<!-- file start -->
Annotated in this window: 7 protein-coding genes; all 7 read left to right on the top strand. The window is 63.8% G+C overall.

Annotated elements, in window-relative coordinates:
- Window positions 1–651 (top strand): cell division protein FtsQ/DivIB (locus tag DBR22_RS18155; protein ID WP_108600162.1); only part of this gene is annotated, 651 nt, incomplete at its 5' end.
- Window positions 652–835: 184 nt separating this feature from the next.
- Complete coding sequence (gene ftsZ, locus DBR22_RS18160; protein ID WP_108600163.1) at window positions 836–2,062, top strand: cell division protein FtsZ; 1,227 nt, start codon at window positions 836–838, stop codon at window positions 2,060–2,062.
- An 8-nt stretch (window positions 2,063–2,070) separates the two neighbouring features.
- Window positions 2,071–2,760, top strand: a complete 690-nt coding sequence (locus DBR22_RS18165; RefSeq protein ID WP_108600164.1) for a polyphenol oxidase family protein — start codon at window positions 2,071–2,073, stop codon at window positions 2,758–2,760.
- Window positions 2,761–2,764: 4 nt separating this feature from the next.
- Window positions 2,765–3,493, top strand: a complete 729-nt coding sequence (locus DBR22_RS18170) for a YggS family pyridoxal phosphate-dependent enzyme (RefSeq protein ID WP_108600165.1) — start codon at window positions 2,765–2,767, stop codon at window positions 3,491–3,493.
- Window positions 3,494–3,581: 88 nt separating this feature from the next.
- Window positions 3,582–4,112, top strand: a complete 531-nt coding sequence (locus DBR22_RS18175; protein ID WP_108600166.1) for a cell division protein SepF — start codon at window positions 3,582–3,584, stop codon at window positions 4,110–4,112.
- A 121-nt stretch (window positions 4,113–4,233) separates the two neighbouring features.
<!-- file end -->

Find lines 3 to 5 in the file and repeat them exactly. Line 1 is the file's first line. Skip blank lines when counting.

- Window positions 1–651 (top strand): cell division protein FtsQ/DivIB (locus tag DBR22_RS18155; protein ID WP_108600162.1); only part of this gene is annotated, 651 nt, incomplete at its 5' end.
- Window positions 652–835: 184 nt separating this feature from the next.
- Complete coding sequence (gene ftsZ, locus DBR22_RS18160; protein ID WP_108600163.1) at window positions 836–2,062, top strand: cell division protein FtsZ; 1,227 nt, start codon at window positions 836–838, stop codon at window positions 2,060–2,062.